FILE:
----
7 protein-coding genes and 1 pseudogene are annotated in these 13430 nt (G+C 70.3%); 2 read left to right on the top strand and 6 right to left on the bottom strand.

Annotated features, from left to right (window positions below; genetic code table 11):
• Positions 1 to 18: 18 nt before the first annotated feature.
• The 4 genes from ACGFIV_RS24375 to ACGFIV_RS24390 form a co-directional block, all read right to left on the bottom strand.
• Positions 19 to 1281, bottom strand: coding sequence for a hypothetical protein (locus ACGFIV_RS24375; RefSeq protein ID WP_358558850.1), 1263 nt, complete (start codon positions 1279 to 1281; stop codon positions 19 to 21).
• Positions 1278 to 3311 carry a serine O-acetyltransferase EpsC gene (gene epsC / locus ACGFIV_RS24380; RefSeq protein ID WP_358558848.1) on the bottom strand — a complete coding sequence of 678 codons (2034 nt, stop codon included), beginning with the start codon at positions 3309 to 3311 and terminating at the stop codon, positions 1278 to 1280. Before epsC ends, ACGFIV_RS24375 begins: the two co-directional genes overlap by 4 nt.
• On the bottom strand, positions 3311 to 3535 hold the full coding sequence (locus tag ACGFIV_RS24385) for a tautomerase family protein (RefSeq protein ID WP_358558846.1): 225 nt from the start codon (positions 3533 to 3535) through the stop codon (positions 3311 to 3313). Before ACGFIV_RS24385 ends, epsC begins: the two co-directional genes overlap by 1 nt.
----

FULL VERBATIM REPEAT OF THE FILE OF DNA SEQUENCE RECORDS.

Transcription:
7 protein-coding genes and 1 pseudogene are annotated in these 13430 nt (G+C 70.3%); 2 read left to right on the top strand and 6 right to left on the bottom strand.

Annotated features, from left to right (window positions below; genetic code table 11):
• Positions 1 to 18: 18 nt before the first annotated feature.
• The 4 genes from ACGFIV_RS24375 to ACGFIV_RS24390 form a co-directional block, all read right to left on the bottom strand.
• Positions 19 to 1281, bottom strand: coding sequence for a hypothetical protein (locus ACGFIV_RS24375; RefSeq protein ID WP_358558850.1), 1263 nt, complete (start codon positions 1279 to 1281; stop codon positions 19 to 21).
• Positions 1278 to 3311 carry a serine O-acetyltransferase EpsC gene (gene epsC / locus ACGFIV_RS24380; RefSeq protein ID WP_358558848.1) on the bottom strand — a complete coding sequence of 678 codons (2034 nt, stop codon included), beginning with the start codon at positions 3309 to 3311 and terminating at the stop codon, positions 1278 to 1280. Before epsC ends, ACGFIV_RS24375 begins: the two co-directional genes overlap by 4 nt.
• On the bottom strand, positions 3311 to 3535 hold the full coding sequence (locus tag ACGFIV_RS24385) for a tautomerase family protein (RefSeq protein ID WP_358558846.1): 225 nt from the start codon (positions 3533 to 3535) through the stop codon (positions 3311 to 3313). Before ACGFIV_RS24385 ends, epsC begins: the two co-directional genes overlap by 1 nt.